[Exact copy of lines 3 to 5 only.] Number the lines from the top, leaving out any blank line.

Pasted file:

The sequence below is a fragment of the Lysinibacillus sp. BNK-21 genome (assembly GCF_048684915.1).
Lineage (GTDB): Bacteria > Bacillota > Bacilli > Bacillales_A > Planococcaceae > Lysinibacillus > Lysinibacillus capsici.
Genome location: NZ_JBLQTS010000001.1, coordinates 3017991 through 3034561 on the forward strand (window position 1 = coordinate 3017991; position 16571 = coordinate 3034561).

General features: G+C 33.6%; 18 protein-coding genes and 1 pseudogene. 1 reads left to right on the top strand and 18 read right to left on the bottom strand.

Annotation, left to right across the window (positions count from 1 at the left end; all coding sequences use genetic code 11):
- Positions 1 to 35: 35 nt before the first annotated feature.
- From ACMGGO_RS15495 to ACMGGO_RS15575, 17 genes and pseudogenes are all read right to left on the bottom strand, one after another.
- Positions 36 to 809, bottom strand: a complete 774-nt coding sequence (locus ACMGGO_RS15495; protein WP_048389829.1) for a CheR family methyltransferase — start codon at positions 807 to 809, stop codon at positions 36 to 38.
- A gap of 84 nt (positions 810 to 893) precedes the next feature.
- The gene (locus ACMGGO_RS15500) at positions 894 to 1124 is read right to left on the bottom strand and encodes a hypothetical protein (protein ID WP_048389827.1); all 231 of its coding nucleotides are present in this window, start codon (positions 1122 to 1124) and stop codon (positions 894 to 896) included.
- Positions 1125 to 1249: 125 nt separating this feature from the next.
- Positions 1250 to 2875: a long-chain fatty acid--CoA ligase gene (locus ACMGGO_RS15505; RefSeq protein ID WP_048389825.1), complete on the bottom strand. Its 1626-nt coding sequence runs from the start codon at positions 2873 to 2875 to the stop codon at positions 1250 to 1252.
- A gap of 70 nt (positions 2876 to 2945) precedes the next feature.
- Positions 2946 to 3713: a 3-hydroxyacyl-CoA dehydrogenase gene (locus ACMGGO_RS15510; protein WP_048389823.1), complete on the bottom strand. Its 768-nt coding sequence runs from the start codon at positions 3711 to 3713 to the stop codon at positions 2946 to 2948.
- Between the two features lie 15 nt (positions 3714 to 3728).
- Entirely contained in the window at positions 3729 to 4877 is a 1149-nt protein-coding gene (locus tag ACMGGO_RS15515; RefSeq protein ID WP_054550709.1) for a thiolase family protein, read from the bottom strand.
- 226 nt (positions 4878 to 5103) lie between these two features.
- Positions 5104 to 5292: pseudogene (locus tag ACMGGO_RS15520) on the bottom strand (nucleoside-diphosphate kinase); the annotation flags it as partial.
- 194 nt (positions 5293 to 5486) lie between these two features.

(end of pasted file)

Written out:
Genome location: NZ_JBLQTS010000001.1, coordinates 3017991 through 3034561 on the forward strand (window position 1 = coordinate 3017991; position 16571 = coordinate 3034561).

General features: G+C 33.6%; 18 protein-coding genes and 1 pseudogene. 1 reads left to right on the top strand and 18 read right to left on the bottom strand.

Annotation, left to right across the window (positions count from 1 at the left end; all coding sequences use genetic code 11):